Print 27 comment(s) - last by wempa.. on Apr 12 at 11:03 AM

Company says DRM debacle has little to do with its unpopularity

Each year Consumer Union's The Consumerist site doles out a dubious distinction to one dastardly corporation -- the title of "Worst Company In America".  Last year pro-digital rights management Electronic Arts, Inc. (EA) beat out bailout whipping-boy Bank of America Corp. (BAC) for the crown.

This year BAC and EA emerged yet again as the top two contenders from a field of 30 gleaming prospects.  But when the smoke cleared it was EA who once more received the most votes, via a healthy 78 percent margin.

Perhaps the single defining moment that allowed EA to bring home the gold was its SimCity 5 DRM debacle, which saw thousands of gamers unable to play a game they paid for due to EA's lack of server support for its DRM-scheme.  Aside from the SimCity mess, many take issue with declining quality in titles from the top gamemaker, which saw its financials slide this last year.  

In a recent blog company COO Peter Moore acknowledged that his company was in contention for a second win, but looked to shift the blame, claiming it was a homophobic conspiracy that was driving votes.  He points to players ability to create cross-dressing/transgendered characters in certain titles and gay relationships in other titles as leading to a boycott.  Mr. Moore failed, however, to cite any specific examples of these posts and we were unable to locate any at the time of publication.

EA COO blames homophobes for his company's "worst" win, not his firm's own DRM missteps.
Last year EA released an official statement to Kotaku after the award was handed out. We'll see how they respond this time around.

Sources: The Consumerist, EA

Comments     Threshold

This article is over a month old, voting and posting comments is disabled

RE: Wow...
By Amiga500 on 4/11/2013 2:13:32 PM , Rating: 2
^^^no idea what he's talking about

I sense the stench of managerial BS off you. You may or may not believe it, but I know my way around very large technical projects.

1. When the game is good, review sites will have it front and centre - people will read it and they will react. Word of mouth from there is infinitely better than any advert.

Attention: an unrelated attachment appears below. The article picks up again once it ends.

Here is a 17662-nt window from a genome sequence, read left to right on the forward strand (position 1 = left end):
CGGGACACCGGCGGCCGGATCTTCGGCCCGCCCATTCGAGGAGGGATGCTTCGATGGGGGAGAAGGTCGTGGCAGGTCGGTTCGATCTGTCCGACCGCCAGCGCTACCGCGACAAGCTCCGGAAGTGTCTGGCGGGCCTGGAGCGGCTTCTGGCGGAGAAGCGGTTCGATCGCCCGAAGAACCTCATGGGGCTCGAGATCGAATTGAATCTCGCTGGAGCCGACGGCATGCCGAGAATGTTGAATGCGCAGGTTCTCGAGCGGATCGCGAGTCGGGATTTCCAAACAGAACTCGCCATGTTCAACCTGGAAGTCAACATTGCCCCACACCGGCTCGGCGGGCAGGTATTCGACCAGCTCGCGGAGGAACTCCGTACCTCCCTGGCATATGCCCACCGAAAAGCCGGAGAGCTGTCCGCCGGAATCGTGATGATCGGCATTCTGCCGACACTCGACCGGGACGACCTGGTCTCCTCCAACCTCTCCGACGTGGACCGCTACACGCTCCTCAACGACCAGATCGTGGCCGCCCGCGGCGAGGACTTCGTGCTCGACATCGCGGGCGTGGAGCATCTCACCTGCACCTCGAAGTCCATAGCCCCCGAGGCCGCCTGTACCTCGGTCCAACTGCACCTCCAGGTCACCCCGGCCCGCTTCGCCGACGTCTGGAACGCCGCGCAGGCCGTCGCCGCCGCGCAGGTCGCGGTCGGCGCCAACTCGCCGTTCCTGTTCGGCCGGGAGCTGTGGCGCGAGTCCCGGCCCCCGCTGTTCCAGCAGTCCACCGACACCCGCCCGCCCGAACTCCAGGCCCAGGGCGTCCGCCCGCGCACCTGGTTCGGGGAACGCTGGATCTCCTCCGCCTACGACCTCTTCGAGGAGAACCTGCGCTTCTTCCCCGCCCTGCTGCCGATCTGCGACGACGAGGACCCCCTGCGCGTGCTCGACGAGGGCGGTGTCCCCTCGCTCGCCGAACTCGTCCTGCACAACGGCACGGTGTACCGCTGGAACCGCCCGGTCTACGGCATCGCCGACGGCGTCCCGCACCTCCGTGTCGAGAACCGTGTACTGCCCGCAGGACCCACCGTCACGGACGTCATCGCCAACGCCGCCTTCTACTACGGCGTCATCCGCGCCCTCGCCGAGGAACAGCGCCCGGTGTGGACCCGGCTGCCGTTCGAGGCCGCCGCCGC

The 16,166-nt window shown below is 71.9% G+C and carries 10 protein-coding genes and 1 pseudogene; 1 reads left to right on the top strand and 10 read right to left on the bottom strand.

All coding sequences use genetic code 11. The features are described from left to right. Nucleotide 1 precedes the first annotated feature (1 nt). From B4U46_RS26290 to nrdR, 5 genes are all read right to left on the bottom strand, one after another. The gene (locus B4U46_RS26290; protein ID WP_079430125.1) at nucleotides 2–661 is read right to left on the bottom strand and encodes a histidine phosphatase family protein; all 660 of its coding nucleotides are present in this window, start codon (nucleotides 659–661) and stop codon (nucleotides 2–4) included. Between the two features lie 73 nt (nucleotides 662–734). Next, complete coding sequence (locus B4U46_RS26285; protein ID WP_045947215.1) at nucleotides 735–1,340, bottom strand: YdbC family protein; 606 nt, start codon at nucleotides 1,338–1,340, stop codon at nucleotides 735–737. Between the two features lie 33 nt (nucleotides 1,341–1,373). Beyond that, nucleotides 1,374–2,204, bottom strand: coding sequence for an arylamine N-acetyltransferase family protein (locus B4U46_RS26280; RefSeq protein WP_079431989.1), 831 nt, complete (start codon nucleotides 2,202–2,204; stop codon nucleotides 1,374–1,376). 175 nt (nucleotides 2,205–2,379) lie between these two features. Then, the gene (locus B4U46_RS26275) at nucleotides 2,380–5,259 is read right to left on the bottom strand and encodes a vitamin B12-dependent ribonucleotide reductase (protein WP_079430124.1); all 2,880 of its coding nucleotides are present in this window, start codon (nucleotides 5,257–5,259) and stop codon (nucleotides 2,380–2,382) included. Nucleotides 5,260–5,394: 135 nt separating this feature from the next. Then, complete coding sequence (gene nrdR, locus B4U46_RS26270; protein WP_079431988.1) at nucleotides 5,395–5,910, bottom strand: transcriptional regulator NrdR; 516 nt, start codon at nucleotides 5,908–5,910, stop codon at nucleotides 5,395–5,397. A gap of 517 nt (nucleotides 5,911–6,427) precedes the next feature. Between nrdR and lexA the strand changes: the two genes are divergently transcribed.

2. If something is not ready, it is not ready. Yes, dates should be aimed for, otherwise things would never get done. But they are not inflexible. I've seen far too many project managers insist on compromising quality too far to meet schedule. EVERY SINGLE TIME it comes back to bite. Do it right first time, even if it takes a bit longer.

3. Popularity = More sales of that game and of subsequent games.

4. You are right, the very high-end specialists usually do not want to manage and couldn't do it well. That is where instead of the brilliant, you get the very good - those that understand deeply what is going on. The number of meetings I've sat in on where time is completely wasted and actual time-to-completion lengthened 'cos project management doesn't have a f**king clue what is going on is unreal.

Management done right with the right systems in place does not take half as much time or effort as the majority of the clowns that end up doing it would purport.

RE: Wow...
By Just Tom on 4/11/2013 3:30:28 PM , Rating: 2
While I am all for setting reasonable schedules and not shipping sub-beta software if you let programmers decide the schedule no project will ever be done.

There is a lot more to shipping software than just pressing DVDs or uploading a digital file. Review sites and magazines work on schedules and if your fantastic new game's release date keeps slipping it impacts their publication scehdule. If the game is sold as a DVD there are distribution timelines.

In my professional experience involving large projects, admittingly not in the software industry, the real culprit behind less than ideal work and slipped deadlines is the constantly changing requirements for those projects. Nothing blows up a deadline like "Well, add this to the project. It is not a big deal."

RE: Wow...
By Motoman on 4/11/2013 4:11:12 PM , Rating: 2
When I was in college taking computer science classes, I couldn't understand how anyone could release software that had bugs in it.

After my first few days working as an intern for a major insurer, writing COBOL and some other stuff on a major project of theirs, I became astounded that anything ever worked at all.

RE: Wow...
By Amiga500 on 4/12/2013 7:37:07 AM , Rating: 2

In my professional experience involving large projects, admittingly not in the software industry, the real culprit behind less than ideal work and slipped deadlines is the constantly changing requirements for those projects.

Indeed - military programs are notorious for changing requirements. But, a lot of that is due to an ever evolving threat environment and the requirements that cascade from that.

However, in this environment, things are relatively stable - so if the people planning the project understand the work area - then it'll all follow through much easier.

Additionally - setting deadlines before fleshing out basics will lead to problems too, as things are invariably forgot.

"A lot of people pay zero for the cellphone ... That's what it's worth." -- Apple Chief Operating Officer Timothy Cook
Related Articles

Copyright 2016 DailyTech LLC. - RSS Feed | Advertise | About Us | Ethics | FAQ | Terms, Conditions & Privacy Information | Kristopher Kubicki